People at the Centre
Find out more about the team behind the CCD!
Faculty and Students
Dr. Darko Odic, Director (CV)
Department of Psychology
University of British Columbia
Personal Website: odic.psych.ubc.ca
Denitza Dramkin, Graduate Student
Humans are remarkably intuitive. Even before we learn to count or measure, we can rapidly judge which plate has more cookies on it or which slice of cake is bigger. How does the acquisition of language enrich and change our abilities to reason about the world around us? Denitza explores this puzzle by examining the interface between language and perception, including the mechanisms that support children's abilities to attach number words to intuitive perceptual magnitudes. She also explores how we reconcile competing visual and linguistic cues, and the role of language in guiding attention to a subset of possible mental representations.
Personal Website: ddramkin.wixsite.com/denitzapdramkin
Eloise West, Graduate Student
Development doesn’t happen in isolation - children simultaneously learn many skills. For example, in just a few months, a crawling, babbling infant becomes an independent, walking, talking toddler. Eloise is interested in how different areas of change interrelate: does one ability forge the way for another? When and how does new knowledge alter our behavior? Her recent work explores how children’s developing understanding of language interfaces with other areas of cognition, including attention, perception, mental representation, metacognition, confidence, and certainty.
Maria Brandao, Graduate Student
Noticing mistakes is a very important step when we are learning new things. This way, they can be evaluated and corrected. While learning math, catching errors can be an especially hard task for children. How can they know if an answer is correct when there is an infinite number of possibilities? Maria is interested in understanding how children generate, test, and revise predictions in math using their intuitive number sense, an ability that every child is born with. Her research will also explore how children with math-specific learning disabilities are affected in this process and how different kinds of cognitive intervention can be used to improve their math abilities.
Miranda Long, Graduate Student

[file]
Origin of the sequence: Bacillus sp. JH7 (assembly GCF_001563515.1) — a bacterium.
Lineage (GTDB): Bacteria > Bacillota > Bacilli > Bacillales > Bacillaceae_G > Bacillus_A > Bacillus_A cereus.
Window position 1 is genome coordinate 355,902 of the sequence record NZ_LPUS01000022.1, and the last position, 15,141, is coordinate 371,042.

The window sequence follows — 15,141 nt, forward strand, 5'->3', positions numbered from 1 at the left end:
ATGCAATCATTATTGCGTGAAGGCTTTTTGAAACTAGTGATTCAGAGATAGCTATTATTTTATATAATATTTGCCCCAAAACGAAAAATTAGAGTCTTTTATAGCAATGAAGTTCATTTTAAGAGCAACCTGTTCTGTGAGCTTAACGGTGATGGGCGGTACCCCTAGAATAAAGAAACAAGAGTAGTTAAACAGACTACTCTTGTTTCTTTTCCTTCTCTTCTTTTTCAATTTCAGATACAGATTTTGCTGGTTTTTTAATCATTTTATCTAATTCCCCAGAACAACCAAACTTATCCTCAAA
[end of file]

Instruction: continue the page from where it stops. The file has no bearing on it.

How do we learn something new? Miranda investigates this question by exploring the underlying learning mechanisms by which humans acquire new knowledge. In much of her work, Miranda explores how visual and auditory regularities of the environmental input may influence the learning of various concepts, including the acquisition of early nouns to the development of more abstract concepts like number. Miranda’s current work utilizes deep neural network models and predictions derived of such models to explore the emergence and development of our intuitive sense of number (i.e., the Approximate Number System). Additionally, Miranda is curious as to how these approximate representations of number change throughout human development and with formal mathematical education.
Staff and Research Assistants
Ayshe Ozlu, Research Coordinator
Ayshe is responsible for all day-to-day aspects of the Centre, including calling parents, running studies, and coordinating all of the research assistants. If you are ever in doubt of who to contact, contact Ayshe!
Current Research Assistants
Visiting Graduate Student
Graduate Student (2015 - 2020),
Carolyn Baer, Graduate Student (2015 - 2020)
Carolyn was in the lab from 2015 - 2020, and studied how children learn about the world around them and act as social agents, including how children reason about their own confidence, and whether this relates to their ability to evaluate others. Archeologists in the year 3020 are still digging up Carolyn's to-do post-it notes from the earth, trying to decypher their mythical powers of productivity.
Personal Website: cebaer.wix.com/carolyn-baer
Cory Bonn, Post-Doc (2018 - 2020)
Cory was in the lab from 2018 - 2020, working on projects investigating the processes that give rise to our visual sense of number, as well as developing novel statistical techniques (through the Data Science Initiative) for missing data in developmental psychology. After he left, the lab's collective knowledge of Python dropped by around 100% for a few months.
Personal Website: corydbonn.github.io/
Interested in Joining the Centre?
We are always looking for talented individuals to join our research team!
If you are interested in applying to be a graduate student or post-doc, please contact Dr. Odic directly.
If you'd like to volunteer in the lab as a Research Assistant, please email us at firstname.lastname@example.org! Somebody from the lab will email you back once we have open slots. Please keep in mind that we can only accept UBC students as volunteers in our lab.